Democrats’ disappointing Election Day showing — control of the Senate is out of reach unless they win two runoff elections in Georgia — makes the prospects of a federal bailout of the Metropolitan Transportation Authority remote. At its monthly board meeting, the MTA threatened that without a $12 billion bailout, they would have to make severe service cuts: 40% reductions in frequency on subway service, halving of frequencies on commuter rail lines and elimination of many bus routes.
These massive cuts would be accompanied by firings of some workers. In total, 9,367 positions would be eliminated, or 11.3% of the agency’s workforce — unevenly distributed between agencies. NYC Transit, which runs the subways and buses within New York City, would see 8,238 employees cut, or 16.7% of its current workforce. MTA and Metro-North would lose only 933 workers, or 6.2% of their workers.44
The leaders of the Transport Workers Union Local 100, which represents NYCT workers, have firmly rejected the plan. In a joint statement, president Tony Utano and former president John Samuelsen, an MTA board member, said that the state should look into raising other taxes to provide revenue and that they would not accept any firings.
It should be remarkable that such severe cutbacks in service would produce such small reductions in staffing — especially at the two commuter railroads, which are far more wasteful than NYCT but will see much smaller staff reductions. For example, according to the Empire Center’s See Through NY, the LIRR and Metro-North together employed 2,538 conductors in 2019 — almost triple the number of positions slated for cuts. Commuter rail conductors earned a total of $293.9 million plus benefits in 2019, for an average annual compensation of $119,700. Several dozen conductors earn more than $200,000 per year. (For comparison, NYCT’s bus drivers earn an average of only $80,700, for a far more taxing job.)
Conductors on commuter railroads, furthermore, are unnecessary. On passenger railways in Europe and an increasing number of transit systems in the United States (including the MTA’s own Select Bus Service), roving fare inspectors check tickets at random and fine anyone traveling without one — a system called “proof of payment.” Proof-of-payment could be adopted almost immediately.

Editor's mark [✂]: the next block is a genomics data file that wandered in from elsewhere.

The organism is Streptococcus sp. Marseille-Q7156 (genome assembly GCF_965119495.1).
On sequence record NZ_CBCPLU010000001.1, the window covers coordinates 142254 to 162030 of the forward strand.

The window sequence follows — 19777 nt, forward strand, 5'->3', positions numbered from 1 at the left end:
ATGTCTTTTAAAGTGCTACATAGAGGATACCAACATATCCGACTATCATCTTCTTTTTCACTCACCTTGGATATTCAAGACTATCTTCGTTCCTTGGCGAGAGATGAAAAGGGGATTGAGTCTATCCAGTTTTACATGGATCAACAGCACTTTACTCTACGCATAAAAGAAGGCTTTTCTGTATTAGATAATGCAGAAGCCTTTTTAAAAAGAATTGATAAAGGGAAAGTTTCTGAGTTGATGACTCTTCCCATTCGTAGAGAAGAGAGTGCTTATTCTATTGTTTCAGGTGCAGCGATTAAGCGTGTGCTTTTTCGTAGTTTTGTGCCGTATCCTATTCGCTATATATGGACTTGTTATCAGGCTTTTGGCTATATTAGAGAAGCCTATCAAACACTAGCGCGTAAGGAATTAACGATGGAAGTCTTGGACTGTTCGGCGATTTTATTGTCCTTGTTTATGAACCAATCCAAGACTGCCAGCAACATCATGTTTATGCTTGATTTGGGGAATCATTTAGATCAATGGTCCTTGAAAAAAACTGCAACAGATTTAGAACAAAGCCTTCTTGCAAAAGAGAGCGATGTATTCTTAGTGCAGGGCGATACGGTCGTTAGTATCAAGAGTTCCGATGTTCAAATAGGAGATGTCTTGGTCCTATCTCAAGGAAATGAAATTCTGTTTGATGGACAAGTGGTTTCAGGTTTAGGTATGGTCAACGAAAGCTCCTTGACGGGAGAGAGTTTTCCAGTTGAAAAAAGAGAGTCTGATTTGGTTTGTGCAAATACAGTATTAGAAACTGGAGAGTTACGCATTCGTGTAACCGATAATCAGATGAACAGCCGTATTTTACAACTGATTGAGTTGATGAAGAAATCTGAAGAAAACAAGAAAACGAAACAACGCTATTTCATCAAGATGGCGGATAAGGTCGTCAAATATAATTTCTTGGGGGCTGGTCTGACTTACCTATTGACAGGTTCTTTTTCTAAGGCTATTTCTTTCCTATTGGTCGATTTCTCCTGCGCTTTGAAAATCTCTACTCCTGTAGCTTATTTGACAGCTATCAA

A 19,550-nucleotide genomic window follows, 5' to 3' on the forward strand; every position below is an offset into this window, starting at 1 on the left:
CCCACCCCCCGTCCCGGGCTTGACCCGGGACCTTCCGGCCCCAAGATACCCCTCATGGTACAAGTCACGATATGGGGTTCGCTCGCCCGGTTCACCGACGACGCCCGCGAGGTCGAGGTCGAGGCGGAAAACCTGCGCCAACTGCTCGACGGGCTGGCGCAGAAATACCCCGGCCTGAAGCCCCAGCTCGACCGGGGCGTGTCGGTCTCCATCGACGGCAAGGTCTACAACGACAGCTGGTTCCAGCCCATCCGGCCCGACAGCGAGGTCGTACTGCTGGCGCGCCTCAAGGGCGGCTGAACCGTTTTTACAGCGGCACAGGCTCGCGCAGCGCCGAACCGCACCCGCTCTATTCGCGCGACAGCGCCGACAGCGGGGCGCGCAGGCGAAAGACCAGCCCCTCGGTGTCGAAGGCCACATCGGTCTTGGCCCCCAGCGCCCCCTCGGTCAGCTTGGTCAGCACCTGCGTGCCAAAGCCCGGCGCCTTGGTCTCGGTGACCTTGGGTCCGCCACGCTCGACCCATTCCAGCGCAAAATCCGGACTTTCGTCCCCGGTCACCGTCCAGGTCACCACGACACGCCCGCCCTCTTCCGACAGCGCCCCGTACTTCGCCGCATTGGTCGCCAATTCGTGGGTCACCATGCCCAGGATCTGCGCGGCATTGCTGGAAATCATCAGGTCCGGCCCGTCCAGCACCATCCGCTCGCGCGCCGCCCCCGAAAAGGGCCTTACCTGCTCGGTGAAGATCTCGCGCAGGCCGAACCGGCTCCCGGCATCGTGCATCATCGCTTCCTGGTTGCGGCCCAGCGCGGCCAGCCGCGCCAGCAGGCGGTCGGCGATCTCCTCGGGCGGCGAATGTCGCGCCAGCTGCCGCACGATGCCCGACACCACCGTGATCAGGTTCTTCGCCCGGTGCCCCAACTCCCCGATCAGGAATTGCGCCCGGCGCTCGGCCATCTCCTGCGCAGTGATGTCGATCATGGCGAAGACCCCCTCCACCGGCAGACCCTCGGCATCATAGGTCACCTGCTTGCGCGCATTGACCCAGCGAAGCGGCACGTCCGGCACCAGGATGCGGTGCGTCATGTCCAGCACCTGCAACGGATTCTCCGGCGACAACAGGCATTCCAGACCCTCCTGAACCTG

The NYC subway also has conductors, who don’t check tickets but do open and close the doors at every stop. This position, likewise, is almost unique to NYC: Most world subway systems, including many busier than NYC’s, have one-person subway operation — and one of the few exceptions, Toronto, has been forging ahead with eliminating conductors. The No. 7 and L lines in the subway are also equipped for operation without conductors, but they still run with them after a legal challenge from TWU ended a pilot program.
Other ways to save money could focus on maintenance costs. Figures from the federal Department of Transportation’s 2018 National Transit Database show that the NYC subway system spends four times as much per track-mile on maintenance as any other American subway system; maintenance on the commuter railroads, especially LIRR, is also inefficient. Research by the Citizens Budget Commission suggests that improving subway maintenance practices, as well as getting LIRR maintenance productivity up to just Metro-North levels, could save $1 billion annually.
Improvements to NYCT buses could also save money by attracting new riders: A team from NYU’s Marron Institute has proposed that cheap improvements such as dedicated lanes, off-board fare collection, and consolidation of closely spaced bus stops could improve bus speeds in Brooklyn by 36%.
It’s hard not to feel sympathy for MTA workers, several thousand of whom, under any realistic plan, will have to find a new, likely lower-paying job in a bad economy. But ultimately, MTA labor unions bear much of the responsibility for the agency’s predicament. Transit unions elsewhere in the world have cooperated with reforms to increase productivity, using their leverage to gain wage increases and staff reductions via reduced hiring rather than layoffs.
But even though the fragility of MTA finances has been apparent for many years, the MTA’s labor unions have passed up several chances to negotiate such a bargain, even in a good economy when zero-layoff plans might have been possible. Just last year, for instance, TWU Local 100 pushed for a bill that would have enshrined a requirement in state statute for subway trains to operate with conductors.
No course of action for the MTA will be completely pain-free. Large-scale layoffs are likely inevitable, and the financial crisis is too pressing for long-term reforms to help more than marginally. But with some ingenuity, MTA management could save money with far less impact on its riders. The pandemic will not last forever, and New York City — as long as it has reliable, frequent subway and bus service — will still be a desirable place to live.
This piece originally appeared at New York Daily News
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